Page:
Lunch-time gratitude ride

We’ve been working from home since 23 March. It is getting a little old. We are all really good with video-conferencing now. We’re churning out amazing collaborative work given the circumstances. You’d never know what a huge shift it has been by looking at all the accomplishments. I hate working from home, but I’ve gotten used to it, I guess. As an employee of the state government, we are likely to have to work from home for quite some time yet to set an example to the community.

The one good thing about working from home during winter, and having an understanding boss who doesn’t care which hours I work as long as the work gets done, is that I can go for a ride at lunch-time. It is dark when I get up and dark when I finish work at this time of year. So on the days I can pry myself away from meetings and urgent analysis and updates… I can go for a 45-minute ride at lunch.

We’ve had some rainy and misty days since Sunday, but there were some breaks in the precip today. I love the moody clouds of winter and the grey days interspersed with sunny ones. I love the damp gravel that rides so much smoother and faster than summer.

I despair when I think we are already halfway through June. Winter (fog season) just doesn’t last long enough here. We really only have 6 more weeks before temps start to warm again.

Looks like we might get another rainy weekend this weekend. We need all the rain we can get, and I need all the help I can get to sit down and do coursework. When it’s nasty outside, it is much easier to get coursework done. If I can finish up the next unit this weekend, I’ll be back to the timeline!

I’ve been giving some thought about the next big tour and where I’ll go and the timing of it all. I’ve been despairing about the $9000 I’ve spent over the past three years in gap fees for medical bills. That’s 18 months of touring dollars. But then I know that if I’d been in the US that would have been $25,000-30,000 of bills. And I’d never be able to afford another tour again! So I am grateful to be here.

One of my good friends who is asthmatic and lives in Portland ended up in the ER 6 weeks ago with severe shortness of breath. Her inhalers weren’t working at all. She had several tests and spent one night in hospital on oxygen. They wanted her to stay another night, but her employer-provided insurance is poor, so she asked to be discharged. The bill came a few days ago. $12,500 – of which her insurance pays about half (and yes, she had COVID). So at least my costs were over three years, not one night! I am so grateful to live somewhere with good, affordable and accessible healthcare, even if my out-of-pocket costs could have funded me for many months of riding.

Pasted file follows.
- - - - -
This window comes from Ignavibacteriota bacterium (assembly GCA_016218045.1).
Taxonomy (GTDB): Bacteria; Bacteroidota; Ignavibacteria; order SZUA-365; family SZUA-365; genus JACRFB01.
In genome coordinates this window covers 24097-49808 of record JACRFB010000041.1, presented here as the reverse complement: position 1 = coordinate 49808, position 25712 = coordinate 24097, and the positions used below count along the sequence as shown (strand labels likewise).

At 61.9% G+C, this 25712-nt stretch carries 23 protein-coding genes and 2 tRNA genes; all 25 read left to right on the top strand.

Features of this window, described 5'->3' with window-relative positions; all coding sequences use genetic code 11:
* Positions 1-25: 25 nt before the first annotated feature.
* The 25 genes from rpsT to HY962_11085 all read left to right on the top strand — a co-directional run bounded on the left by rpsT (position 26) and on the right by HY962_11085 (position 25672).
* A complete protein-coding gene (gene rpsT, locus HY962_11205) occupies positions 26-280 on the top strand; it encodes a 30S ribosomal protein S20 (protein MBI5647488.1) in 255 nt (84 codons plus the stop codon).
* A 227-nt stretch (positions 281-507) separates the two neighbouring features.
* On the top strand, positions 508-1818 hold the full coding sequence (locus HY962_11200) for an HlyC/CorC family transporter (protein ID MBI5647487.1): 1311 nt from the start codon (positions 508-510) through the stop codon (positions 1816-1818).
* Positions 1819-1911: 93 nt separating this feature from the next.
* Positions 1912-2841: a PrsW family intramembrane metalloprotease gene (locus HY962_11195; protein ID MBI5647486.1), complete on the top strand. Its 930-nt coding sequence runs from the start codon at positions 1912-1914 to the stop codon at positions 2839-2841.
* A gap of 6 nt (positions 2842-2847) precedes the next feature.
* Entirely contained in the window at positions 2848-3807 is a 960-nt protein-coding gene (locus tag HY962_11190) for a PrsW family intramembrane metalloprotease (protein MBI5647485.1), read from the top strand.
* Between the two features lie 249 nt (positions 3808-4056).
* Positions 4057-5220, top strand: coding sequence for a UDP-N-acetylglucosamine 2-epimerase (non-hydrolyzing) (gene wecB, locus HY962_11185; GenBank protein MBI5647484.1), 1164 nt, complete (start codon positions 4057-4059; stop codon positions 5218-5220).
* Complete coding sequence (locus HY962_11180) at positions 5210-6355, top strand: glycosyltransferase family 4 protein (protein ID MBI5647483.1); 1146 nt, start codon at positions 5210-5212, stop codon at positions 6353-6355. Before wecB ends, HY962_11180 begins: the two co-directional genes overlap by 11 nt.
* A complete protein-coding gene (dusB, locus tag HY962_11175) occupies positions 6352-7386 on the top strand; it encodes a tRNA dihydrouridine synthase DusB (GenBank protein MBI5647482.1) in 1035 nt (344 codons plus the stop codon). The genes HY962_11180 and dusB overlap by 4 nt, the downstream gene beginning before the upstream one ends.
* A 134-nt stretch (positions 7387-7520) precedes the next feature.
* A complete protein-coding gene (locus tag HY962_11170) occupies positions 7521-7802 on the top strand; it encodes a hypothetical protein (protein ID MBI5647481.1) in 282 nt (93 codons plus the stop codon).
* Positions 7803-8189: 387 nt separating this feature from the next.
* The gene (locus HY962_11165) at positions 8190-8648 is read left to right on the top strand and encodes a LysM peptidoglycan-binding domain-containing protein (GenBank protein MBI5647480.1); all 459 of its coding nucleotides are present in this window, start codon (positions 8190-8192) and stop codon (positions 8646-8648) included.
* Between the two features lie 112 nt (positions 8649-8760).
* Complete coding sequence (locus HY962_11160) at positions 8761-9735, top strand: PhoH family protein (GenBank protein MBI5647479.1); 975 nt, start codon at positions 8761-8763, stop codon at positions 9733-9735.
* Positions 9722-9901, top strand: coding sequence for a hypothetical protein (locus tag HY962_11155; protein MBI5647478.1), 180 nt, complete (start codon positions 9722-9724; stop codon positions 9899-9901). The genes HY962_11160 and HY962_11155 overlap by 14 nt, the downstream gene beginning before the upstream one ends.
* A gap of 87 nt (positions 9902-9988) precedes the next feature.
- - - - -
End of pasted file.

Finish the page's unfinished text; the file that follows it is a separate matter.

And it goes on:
But at least I am feeling better enough to contemplate a tour starting March 2022. I can always find the silver lining… even if there aren’t a heap of grey clouds around to remind me of all the things of which I’m grateful.

Nerdy chick in Australia who loves to ride and is accompanied by the crew: 'The Commander' Verne and the 'Mental Health Specialist' Kermit.

6 response to "Lunch-time gratitude ride"

  1. By: gregblood Posted: June 16, 2020

    There is something familiar about those beautiful clouds. Except we don’t call it “fog season,” we call it “half of our year.”

    • By: The Navigator Posted: June 17, 2020

      Haha! Somewhere in the world does not have your extreme winters or our extreme summers. We wouldn’t know what to do without the potential for hypothermia or hyperthermia.

  2. By: Rich-Illinois Posted: June 16, 2020

    Great you can get out for some rides.
    Your career sounds pretty involved and complicated — glad you can get what needs done with some time to spare for riding.
    Cool cloud photos.

    • By: The Navigator Posted: June 17, 2020

      The job is no more complex than any other job these days where 1 person is expected to do what 3 people used to do. I got thrown in the deep end when I started in December. I have since learned there is no shallow end. But it is only a two-year contract, so I will survive 🙂 My boss is great though, and if I ride at lunch, I just work til 6 or so in the evening instead.

  3. By: Lednar De Nalloh Posted: June 17, 2020

    I’m in the WA state government, flexitime is the greatest thing, and so is medicare.

    • By: The Navigator Posted: June 17, 2020

      Yep, totally agree. I wish the Medicare benefit for specialists better reflected those costs though. I paid $475 for a rheumatologist for a 40-min consult and only got $205 back.

      I was talking to a friend about how I missed out on seeing some cyclists who were going to be touring in the area in autumn. I mentioned you were doing a Ned Kelly themed ride. She said you should really watch the Ned Kelly episode of the LAWLESS: The Real Bushrangers series that was on the history channel. They have archaeologists excavate and then re-create the scenes based on that evidence, so if you watched it before you went to Stringybark Creek, you would have a better understanding of what you were looking at. She said if your library subscribes to the Kanopy service, you can watch it on there. I am going to have to move away from Milawa though as they are building a function centre with open-sided sheds and plastic tents only 15-20 metres from my bedroom window. So I’ll most likely move to Wangaratta at the end of August. (I don’t do amplified music for parties of 100 people til 11 o’clock at night that close to my bedroom (particularly in summer with the windows open!).

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